Like the other members of Federer’s team, Annacone has been like a loyal executive who not only responds well to the CEO, but who has the utmost respect for him. He said, “In all the time I spent with Roger, he never shifted blame or criticized someone else when something happened to go wrong—not Severin, not Pierre, not me.”

It may not be very sexy to look at Team Federer though business-school eyes, but it might be the most accurate way. These don’t appear to be people who get all wrapped up in blame-and-credit (when has Luthi sounded off—on anything?), nor do they act as mouthpieces for Federer. They don’t drop ideas or opinions that get people stirred up, in the manner of a Toni Nadal, nor do they fight proxy wars on behalf of their boss.

When you look at it that way, and keep in mind that nobody in his right mind would up and walk away from a gig as the coach of Roger Federer, you can see how Annacone’s job basically dissolved. Federer was never reliant on a coach to begin with and, as the Swiss himself wrote, the two men had accomplished the main goals they had set—to win at least one Grand Slam event and regain the world No. 1 ranking. 

“This is an individual sport, so things like changes in the coaching situation get looked at extra closely. And that can generate lots of speculation,” Annacone said. “But sometimes there’s nothing wrong, it just comes time to do things a little differently.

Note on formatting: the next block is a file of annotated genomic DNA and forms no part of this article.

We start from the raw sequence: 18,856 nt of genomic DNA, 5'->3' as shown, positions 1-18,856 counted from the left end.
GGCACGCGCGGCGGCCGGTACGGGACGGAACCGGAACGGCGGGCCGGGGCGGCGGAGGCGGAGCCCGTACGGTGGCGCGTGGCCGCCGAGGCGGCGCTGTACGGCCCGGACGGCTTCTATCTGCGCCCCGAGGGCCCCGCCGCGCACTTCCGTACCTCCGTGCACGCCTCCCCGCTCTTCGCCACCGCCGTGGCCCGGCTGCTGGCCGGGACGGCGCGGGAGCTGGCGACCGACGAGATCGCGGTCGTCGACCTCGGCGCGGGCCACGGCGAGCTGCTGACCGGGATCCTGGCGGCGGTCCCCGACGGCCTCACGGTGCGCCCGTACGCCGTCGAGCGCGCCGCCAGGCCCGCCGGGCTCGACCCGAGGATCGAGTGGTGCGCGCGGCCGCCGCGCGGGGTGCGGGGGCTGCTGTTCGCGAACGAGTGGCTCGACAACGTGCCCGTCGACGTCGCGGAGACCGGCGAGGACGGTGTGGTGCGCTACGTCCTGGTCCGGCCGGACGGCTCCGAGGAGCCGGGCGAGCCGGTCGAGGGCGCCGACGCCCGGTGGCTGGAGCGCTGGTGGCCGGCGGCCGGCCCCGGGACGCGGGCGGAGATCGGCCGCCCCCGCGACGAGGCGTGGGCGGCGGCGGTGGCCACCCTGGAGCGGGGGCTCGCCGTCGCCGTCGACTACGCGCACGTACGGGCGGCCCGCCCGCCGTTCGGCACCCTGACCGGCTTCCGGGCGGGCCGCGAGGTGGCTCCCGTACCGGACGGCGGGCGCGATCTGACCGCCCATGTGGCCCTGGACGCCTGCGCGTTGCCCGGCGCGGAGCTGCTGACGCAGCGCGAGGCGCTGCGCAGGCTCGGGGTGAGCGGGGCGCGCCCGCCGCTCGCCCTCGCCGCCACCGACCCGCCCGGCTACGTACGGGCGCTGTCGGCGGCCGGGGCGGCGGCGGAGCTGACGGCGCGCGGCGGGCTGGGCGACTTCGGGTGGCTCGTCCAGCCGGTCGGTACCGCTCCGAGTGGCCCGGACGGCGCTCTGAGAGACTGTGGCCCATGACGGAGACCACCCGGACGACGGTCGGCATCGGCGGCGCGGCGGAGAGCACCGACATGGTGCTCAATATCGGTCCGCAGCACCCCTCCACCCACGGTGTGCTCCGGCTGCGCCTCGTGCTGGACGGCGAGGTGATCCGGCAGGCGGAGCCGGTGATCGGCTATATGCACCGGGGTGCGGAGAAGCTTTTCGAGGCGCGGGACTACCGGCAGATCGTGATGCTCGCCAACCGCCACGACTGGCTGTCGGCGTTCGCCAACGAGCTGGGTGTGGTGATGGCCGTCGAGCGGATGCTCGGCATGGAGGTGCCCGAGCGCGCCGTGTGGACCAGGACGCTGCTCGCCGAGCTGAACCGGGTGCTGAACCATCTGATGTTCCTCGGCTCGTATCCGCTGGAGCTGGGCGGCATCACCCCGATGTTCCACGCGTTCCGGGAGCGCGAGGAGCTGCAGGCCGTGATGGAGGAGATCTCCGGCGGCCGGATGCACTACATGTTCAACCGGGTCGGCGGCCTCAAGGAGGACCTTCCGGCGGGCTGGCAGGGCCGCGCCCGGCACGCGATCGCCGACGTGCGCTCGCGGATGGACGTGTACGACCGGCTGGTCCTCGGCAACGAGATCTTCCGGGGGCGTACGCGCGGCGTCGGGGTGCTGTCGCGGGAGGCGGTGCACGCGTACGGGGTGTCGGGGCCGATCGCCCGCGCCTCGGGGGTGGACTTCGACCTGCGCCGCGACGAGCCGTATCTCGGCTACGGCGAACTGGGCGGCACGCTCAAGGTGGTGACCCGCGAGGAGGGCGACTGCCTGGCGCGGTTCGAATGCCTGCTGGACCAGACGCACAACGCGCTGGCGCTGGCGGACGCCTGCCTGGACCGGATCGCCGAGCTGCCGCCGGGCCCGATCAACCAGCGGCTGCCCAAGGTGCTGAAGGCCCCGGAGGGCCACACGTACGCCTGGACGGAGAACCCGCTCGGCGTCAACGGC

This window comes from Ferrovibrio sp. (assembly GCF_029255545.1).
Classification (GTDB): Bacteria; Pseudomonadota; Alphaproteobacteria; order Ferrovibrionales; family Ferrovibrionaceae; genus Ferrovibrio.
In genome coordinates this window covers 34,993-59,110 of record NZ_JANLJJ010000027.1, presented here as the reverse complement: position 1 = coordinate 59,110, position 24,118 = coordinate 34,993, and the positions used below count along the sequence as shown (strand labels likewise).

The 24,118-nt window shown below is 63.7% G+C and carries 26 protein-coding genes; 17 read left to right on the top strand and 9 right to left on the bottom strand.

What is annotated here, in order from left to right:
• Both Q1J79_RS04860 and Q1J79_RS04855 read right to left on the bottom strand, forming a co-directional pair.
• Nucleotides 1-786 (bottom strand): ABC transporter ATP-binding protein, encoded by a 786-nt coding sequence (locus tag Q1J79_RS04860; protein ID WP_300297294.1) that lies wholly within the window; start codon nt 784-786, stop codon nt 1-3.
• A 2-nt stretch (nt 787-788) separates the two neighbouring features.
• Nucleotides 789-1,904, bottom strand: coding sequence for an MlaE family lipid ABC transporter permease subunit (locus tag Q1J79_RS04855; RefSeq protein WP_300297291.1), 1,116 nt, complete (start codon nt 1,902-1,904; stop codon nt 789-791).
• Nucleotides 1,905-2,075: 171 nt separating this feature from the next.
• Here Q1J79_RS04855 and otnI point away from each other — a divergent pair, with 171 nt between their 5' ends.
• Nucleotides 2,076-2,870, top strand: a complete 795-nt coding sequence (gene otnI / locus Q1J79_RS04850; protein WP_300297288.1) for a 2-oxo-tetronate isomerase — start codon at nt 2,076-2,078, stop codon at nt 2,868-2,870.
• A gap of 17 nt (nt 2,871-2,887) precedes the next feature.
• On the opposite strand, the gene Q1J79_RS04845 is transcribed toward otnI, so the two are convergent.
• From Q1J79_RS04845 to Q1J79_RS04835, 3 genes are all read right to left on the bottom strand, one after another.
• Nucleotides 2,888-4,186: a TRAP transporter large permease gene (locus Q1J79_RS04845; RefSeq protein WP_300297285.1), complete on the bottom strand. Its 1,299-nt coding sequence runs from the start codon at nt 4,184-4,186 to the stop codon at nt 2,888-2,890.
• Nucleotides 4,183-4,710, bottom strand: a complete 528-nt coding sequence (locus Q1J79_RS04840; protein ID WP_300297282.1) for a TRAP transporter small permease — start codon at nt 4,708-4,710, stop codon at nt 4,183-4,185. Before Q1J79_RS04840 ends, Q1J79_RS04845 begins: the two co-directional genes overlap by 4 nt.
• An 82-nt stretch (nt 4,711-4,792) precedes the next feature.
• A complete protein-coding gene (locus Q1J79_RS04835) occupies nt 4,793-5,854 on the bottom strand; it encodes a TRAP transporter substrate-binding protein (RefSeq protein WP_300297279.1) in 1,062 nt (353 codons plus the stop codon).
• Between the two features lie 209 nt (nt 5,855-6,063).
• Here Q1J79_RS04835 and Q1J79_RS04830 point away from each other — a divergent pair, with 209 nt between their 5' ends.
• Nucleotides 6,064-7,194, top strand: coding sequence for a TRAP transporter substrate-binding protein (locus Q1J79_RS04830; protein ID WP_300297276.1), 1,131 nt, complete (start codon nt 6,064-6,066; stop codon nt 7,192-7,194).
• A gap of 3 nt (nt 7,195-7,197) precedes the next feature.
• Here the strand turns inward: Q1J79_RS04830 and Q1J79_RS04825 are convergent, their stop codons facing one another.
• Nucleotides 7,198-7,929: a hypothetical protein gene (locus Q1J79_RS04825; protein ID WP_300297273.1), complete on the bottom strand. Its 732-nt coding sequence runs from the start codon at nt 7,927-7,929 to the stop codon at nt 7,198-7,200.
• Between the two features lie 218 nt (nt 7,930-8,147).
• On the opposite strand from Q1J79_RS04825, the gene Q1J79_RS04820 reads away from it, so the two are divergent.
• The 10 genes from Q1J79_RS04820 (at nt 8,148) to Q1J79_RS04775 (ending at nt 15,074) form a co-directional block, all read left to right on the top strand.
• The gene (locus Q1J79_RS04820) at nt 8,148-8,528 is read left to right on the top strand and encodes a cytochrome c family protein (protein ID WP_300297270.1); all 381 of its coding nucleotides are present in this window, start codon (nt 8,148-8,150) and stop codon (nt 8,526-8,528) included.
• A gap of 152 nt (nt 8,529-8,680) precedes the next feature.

“There’s an evolutionary aspect about anyone’s career, and the thing is we all refer to the benchmarks that were set. So the initial reaction to how things have been going this year may be to ask, ‘What’s wrong with Roger?’ But look—he won Wimbledon in 2012, he won the year-end championships twice and a bunch of Masters 1000 events. So what’s really wrong is that initial reaction. Roger Federer actually is doing great.”

That, in fact, may be the main reason Annacone has become redundant. Federer put on big-boy pants a long time ago; he doesn’t need to be coddled, he doesn’t need anyone holding his hand or carrying his racquet bag. If there’s a major takeaway in this turn of affairs, it’s that Federer knows things aren’t hunky-dory, but he still enjoys what he’s doing and is committed to working through his problems. 

“It would be arrogant of me to think this is somehow about me, or what I can or can’t do,” Annacone said. “Roger has hit a bumpy patch. Now it’s up to him to decide how to deal with adversity, and what he can do to get over that hump.”